Ben: I got into it mostly because of growing up around forestry. After working for nonprofits,I realized I really liked working with land and being outdoors. I was interested in thinking about what the future of land and people looks like. I went back to forestry school. After graduating, I worked again for a nonprofit for a couple of years and then started my own forestry business.
Molly: Humans have a long history of mistreating land and ecosystems, and I see our work of exploring new ways of managing forests as a step toward building more sustainable systems. Making a positive difference in the world can seem overwhelming in the face of climate change and global biodiversity loss, but helping steward a piece of land is a tangible way to create the change I want to see in the world.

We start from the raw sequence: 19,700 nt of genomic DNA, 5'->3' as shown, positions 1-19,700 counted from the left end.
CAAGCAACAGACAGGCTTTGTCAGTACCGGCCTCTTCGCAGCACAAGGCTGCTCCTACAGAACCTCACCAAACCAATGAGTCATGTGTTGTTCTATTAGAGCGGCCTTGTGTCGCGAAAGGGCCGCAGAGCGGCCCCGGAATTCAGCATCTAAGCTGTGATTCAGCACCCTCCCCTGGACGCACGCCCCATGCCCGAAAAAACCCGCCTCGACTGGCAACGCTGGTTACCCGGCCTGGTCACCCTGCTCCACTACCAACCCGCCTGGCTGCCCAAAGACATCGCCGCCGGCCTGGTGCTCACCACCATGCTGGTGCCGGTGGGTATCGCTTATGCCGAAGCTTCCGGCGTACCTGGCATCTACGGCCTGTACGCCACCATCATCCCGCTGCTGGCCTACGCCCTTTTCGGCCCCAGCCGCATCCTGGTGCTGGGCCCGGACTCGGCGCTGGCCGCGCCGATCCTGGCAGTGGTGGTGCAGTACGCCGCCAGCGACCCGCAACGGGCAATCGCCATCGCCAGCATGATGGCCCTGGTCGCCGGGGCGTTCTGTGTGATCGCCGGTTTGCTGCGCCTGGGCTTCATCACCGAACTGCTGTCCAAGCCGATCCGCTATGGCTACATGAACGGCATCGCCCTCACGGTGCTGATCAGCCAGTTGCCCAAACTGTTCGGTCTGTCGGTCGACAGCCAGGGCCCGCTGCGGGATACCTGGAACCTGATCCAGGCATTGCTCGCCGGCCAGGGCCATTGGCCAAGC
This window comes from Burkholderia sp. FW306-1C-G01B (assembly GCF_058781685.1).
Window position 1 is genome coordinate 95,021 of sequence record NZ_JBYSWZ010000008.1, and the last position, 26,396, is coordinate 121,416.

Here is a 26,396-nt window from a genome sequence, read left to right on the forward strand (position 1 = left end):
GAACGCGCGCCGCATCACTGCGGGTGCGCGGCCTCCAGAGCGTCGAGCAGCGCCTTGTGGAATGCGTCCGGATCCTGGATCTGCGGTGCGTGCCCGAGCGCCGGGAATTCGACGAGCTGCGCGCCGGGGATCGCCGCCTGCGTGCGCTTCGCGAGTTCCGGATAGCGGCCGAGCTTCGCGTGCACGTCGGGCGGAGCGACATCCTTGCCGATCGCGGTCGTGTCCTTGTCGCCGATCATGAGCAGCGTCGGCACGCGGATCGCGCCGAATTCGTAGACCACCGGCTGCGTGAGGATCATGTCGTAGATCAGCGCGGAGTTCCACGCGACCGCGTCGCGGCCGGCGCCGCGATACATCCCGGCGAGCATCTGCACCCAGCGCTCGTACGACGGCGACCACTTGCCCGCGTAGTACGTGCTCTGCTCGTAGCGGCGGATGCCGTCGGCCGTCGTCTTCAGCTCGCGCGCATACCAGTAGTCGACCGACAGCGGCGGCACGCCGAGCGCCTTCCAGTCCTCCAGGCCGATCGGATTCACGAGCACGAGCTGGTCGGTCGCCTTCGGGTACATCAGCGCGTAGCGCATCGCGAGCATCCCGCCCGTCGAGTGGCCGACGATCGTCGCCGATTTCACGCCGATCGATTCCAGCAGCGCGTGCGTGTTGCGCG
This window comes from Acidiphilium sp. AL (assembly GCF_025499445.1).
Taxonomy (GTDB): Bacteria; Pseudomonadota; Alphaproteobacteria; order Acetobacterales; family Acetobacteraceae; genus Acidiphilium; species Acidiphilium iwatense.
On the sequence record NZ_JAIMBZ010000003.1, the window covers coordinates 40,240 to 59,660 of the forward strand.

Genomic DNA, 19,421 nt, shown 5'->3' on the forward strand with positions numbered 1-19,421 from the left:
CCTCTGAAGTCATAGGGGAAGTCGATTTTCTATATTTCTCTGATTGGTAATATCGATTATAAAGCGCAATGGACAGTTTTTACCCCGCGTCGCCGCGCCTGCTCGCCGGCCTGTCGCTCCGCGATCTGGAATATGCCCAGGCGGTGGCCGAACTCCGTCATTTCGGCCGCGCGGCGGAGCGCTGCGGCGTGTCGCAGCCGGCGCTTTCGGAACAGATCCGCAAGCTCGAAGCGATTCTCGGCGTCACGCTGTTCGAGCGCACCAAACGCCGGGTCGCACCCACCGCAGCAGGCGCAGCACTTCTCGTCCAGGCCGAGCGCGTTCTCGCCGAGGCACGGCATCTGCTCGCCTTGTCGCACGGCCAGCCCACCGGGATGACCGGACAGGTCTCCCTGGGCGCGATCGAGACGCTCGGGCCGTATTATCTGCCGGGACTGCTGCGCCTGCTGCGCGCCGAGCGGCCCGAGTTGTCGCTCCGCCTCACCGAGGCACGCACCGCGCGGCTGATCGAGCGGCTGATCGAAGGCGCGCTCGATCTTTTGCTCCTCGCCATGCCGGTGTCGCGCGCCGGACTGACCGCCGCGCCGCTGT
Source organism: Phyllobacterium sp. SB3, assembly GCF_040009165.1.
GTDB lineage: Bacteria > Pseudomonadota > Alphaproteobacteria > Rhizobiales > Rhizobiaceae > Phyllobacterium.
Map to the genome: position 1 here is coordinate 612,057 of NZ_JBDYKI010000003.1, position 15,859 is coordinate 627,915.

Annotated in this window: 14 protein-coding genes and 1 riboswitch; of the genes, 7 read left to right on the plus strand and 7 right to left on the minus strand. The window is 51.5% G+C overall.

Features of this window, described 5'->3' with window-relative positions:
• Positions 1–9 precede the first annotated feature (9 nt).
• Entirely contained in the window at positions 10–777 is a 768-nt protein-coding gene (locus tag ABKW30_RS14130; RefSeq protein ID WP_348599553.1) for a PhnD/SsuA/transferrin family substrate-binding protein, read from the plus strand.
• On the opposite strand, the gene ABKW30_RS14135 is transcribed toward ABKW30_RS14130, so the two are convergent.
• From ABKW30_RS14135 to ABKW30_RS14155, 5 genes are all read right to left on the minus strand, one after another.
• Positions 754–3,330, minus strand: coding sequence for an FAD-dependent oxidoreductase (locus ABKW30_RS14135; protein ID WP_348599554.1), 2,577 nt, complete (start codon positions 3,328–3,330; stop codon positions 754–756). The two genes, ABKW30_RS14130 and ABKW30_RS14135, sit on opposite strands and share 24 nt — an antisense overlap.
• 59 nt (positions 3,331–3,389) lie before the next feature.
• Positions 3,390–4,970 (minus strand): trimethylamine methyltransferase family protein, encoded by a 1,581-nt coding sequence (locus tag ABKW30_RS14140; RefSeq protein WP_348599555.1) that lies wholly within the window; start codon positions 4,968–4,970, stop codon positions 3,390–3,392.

Forestry work necessitates long-term thinking and planning. How has climate change influenced your planning? Or your perspective on forestry work for the future?
Peter: I’d say climate change runs through all that we do. A key thing that’s clear to us is that instead of climate change being something that might be out in the future and might affect us, it’s here; and, we live with the impacts of it. We wonder and worry about how our forests will respond to these new, climate-related pressures. We've been taken a little off guard because some parts of the forest that we thought would be most resistant to new pressures have been the least. We’ve had some serious die-offs in parts of the forest that we’re most fond of, so that’s been really troubling. I think we all need to be part of solutions, which means we need to think about what we’re doing, and how we can do it better. For instance, a priority for us is figuring out how to operate in an industry that’s highly dependent on fossil fuels. How can we imagine and recreate a system of forestry that is much less dependent on them?